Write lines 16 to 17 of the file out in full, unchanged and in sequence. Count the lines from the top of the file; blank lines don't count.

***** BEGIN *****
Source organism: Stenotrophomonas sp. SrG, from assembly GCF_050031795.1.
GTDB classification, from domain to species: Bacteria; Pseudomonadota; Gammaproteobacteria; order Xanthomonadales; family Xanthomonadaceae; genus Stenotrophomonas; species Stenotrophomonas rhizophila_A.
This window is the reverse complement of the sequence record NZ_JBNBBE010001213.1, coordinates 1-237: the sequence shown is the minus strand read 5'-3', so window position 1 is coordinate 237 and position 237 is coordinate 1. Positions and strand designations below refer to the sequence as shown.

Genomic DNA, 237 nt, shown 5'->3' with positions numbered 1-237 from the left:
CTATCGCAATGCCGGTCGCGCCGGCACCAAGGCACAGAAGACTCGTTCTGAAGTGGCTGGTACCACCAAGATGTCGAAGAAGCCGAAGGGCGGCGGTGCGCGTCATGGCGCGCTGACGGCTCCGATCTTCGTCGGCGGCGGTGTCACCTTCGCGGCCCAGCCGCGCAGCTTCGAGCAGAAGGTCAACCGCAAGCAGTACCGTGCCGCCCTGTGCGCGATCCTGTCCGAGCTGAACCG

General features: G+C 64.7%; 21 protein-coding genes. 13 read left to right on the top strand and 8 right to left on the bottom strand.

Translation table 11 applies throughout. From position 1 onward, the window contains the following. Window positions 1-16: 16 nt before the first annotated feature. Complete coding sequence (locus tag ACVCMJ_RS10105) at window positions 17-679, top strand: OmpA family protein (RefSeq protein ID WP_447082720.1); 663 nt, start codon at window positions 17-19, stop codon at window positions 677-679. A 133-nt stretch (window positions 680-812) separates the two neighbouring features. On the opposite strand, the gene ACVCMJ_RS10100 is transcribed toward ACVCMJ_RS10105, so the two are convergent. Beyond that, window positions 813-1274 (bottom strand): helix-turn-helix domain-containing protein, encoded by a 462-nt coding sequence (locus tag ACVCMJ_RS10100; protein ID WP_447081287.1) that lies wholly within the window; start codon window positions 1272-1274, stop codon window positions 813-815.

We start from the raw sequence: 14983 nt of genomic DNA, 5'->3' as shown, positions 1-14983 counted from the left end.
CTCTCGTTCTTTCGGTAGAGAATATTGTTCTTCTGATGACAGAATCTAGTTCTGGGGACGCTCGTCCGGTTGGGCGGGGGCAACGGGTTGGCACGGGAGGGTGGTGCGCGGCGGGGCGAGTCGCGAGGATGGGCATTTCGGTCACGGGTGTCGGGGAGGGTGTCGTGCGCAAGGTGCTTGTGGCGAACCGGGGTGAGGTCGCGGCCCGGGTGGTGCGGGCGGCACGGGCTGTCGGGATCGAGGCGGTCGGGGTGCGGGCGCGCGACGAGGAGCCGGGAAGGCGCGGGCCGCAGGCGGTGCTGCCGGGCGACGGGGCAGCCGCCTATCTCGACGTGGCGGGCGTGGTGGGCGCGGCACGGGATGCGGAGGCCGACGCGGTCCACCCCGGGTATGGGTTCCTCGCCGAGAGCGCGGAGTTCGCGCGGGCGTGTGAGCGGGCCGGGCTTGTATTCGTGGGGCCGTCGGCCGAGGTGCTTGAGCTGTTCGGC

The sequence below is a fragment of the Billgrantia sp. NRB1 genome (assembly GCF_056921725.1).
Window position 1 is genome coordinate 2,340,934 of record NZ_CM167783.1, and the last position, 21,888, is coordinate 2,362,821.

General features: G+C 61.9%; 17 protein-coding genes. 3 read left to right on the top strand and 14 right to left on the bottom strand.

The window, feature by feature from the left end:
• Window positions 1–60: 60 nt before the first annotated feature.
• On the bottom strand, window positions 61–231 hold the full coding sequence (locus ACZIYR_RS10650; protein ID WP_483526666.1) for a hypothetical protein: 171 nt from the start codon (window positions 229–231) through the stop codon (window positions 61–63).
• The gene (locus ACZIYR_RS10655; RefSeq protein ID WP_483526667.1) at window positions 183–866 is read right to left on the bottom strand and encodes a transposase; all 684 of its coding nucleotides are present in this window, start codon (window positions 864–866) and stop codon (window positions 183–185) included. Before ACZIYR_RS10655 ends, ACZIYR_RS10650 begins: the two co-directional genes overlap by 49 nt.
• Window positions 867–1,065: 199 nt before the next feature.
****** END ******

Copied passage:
• The gene (locus ACZIYR_RS10655; RefSeq protein ID WP_483526667.1) at window positions 183–866 is read right to left on the bottom strand and encodes a transposase; all 684 of its coding nucleotides are present in this window, start codon (window positions 864–866) and stop codon (window positions 183–185) included. Before ACZIYR_RS10655 ends, ACZIYR_RS10650 begins: the two co-directional genes overlap by 49 nt.
• Window positions 867–1,065: 199 nt before the next feature.